We Are Both Right

Holding Out On Handheld Video Games

Ssshhhh, don’t tell my son — but he just might be the last eight-year-old around who doesn’t have a handheld video game unit like the DS.

The original verdict came down from my husband about four years ago. We were having dinner in a restaurant where the family next to us included two bug-eyed boys glued to their handheld video games.

“He is not getting one of those.” And with those words, the ban was in place.  (This coming from the guy who was sitting with his feet up on a desk, playing Playstation with a friend in a college dorm room, the first time I met him.)

I went along with the ban on handheld video games though, because I also agreed that we were seeing more and more instances like this where kids were detached from anything going around them — whether it was a visit to grandma’s or a trip to the beach — all because of the hypnotizing force field they held in their hands.  But I also thought it was one of those parenting decisions we would gradually let slide, giving in to what is socially acceptable.

mmagallan/stock.xchng

In the meantime, when L. was five, we bought an Xbox 360 for the house.  (See, we’re not ogres and didn’t really intend to deprive him of the video gaming experience entirely.)  It was different (or so we reasoned) because 1) it wasn’t portable and wouldn’t interfere with our family activities and 2) even his time at home playing video games would be limited since he was in school or playing sports outside most of the day anyway.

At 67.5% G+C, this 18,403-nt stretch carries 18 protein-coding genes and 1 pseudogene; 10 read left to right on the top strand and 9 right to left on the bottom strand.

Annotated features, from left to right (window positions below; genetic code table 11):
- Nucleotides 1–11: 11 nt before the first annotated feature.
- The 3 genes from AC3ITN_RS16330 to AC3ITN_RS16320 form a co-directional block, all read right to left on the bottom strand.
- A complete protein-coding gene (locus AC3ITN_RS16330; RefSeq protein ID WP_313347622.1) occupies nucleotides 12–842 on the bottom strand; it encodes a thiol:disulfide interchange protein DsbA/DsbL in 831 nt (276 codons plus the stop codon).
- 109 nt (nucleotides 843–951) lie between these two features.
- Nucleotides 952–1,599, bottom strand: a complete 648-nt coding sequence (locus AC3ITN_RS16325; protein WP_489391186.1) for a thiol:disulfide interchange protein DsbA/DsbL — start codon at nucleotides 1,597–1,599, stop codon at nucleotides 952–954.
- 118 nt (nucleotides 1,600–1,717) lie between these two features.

It turned out to be quite the male bonding experience, father and son, facing off in football, baseball and hockey.  To this day, these remain the only games that interest him.  Once he gained some skill (and outgrew the whiny remote-throwing phase), I could see where video games might actually be a welcome presence in our home.   

So while still being DS-less and PSP-free at this age certainly puts L. in the minority, he has never challenged our decision (translation: we’ve never had to enforce it). He seems content to get his fill of gaming on our console unit. Even after all the times he’s peered over a friend’s shoulder at a party or on a playdate, he never comes back and begs for one.

I think he’s just figuring out ways to respectfully outwit us at this point. He has been zeroing in on my husband’s smartphone more often — and most noticeably on a recent family trip while we were in restaurants waiting for our food (the art of conversation just might die with this generation). Only an incoming call from work prompts L. to break free from his baseball video game or fantasy football trades and hand the phone back over to his father.

But I guess we’ll let it slide at this point, because he seems to (mostly) know the place and time for things like that.

The only thing I’m worried about (after attending a recent demo on robotic surgery technology at work) is that we might have to eat our words someday. I can picture it now: L. ends up in medical school, but is left in the dust by all the other PSP-trained surgeons who are seated at their video consoles suturing ten times faster than him.

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